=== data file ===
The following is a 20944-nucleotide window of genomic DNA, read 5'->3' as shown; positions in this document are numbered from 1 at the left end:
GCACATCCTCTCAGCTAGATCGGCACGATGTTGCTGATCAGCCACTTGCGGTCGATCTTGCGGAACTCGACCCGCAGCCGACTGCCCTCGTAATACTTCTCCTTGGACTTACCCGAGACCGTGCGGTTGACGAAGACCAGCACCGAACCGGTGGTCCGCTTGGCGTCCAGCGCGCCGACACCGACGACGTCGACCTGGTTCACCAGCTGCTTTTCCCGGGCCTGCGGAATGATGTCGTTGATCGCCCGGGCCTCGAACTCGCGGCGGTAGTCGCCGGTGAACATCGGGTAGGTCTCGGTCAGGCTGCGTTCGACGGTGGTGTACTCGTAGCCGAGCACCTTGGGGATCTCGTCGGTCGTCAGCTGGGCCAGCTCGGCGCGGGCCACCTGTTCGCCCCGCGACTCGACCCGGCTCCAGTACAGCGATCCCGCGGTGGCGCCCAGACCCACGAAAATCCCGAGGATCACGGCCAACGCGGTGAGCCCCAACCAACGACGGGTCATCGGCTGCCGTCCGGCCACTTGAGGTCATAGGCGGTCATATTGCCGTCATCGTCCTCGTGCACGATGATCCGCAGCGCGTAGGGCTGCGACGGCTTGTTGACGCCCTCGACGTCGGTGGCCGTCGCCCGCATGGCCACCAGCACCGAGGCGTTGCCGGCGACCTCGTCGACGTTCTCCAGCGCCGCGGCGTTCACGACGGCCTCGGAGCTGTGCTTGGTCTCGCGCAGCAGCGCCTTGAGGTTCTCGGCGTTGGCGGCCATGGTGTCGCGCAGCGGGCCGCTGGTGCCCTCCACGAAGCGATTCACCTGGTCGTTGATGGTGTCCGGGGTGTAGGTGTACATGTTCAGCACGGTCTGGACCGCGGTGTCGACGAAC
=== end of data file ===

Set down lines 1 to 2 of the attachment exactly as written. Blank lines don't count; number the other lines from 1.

The following is a 20944-nucleotide window of genomic DNA, read 5'->3' as shown; positions in this document are numbered from 1 at the left end:
GCACATCCTCTCAGCTAGATCGGCACGATGTTGCTGATCAGCCACTTGCGGTCGATCTTGCGGAACTCGACCCGCAGCCGACTGCCCTCGTAATACTTCTCCTTGGACTTACCCGAGACCGTGCGGTTGACGAAGACCAGCACCGAACCGGTGGTCCGCTTGGCGTCCAGCGCGCCGACACCGACGACGTCGACCTGGTTCACCAGCTGCTTTTCCCGGGCCTGCGGAATGATGTCGTTGATCGCCCGGGCCTCGAACTCGCGGCGGTAGTCGCCGGTGAACATCGGGTAGGTCTCGGTCAGGCTGCGTTCGACGGTGGTGTACTCGTAGCCGAGCACCTTGGGGATCTCGTCGGTCGTCAGCTGGGCCAGCTCGGCGCGGGCCACCTGTTCGCCCCGCGACTCGACCCGGCTCCAGTACAGCGATCCCGCGGTGGCGCCCAGACCCACGAAAATCCCGAGGATCACGGCCAACGCGGTGAGCCCCAACCAACGACGGGTCATCGGCTGCCGTCCGGCCACTTGAGGTCATAGGCGGTCATATTGCCGTCATCGTCCTCGTGCACGATGATCCGCAGCGCGTAGGGCTGCGACGGCTTGTTGACGCCCTCGACGTCGGTGGCCGTCGCCCGCATGGCCACCAGCACCGAGGCGTTGCCGGCGACCTCGTCGACGTTCTCCAGCGCCGCGGCGTTCACGACGGCCTCGGAGCTGTGCTTGGTCTCGCGCAGCAGCGCCTTGAGGTTCTCGGCGTTGGCGGCCATGGTGTCGCGCAGCGGGCCGCTGGTGCCCTCCACGAAGCGATTCACCTGGTCGTTGATGGTGTCCGGGGTGTAGGTGTACATGTTCAGCACGGTCTGGACCGCGGTGTCGACGAAC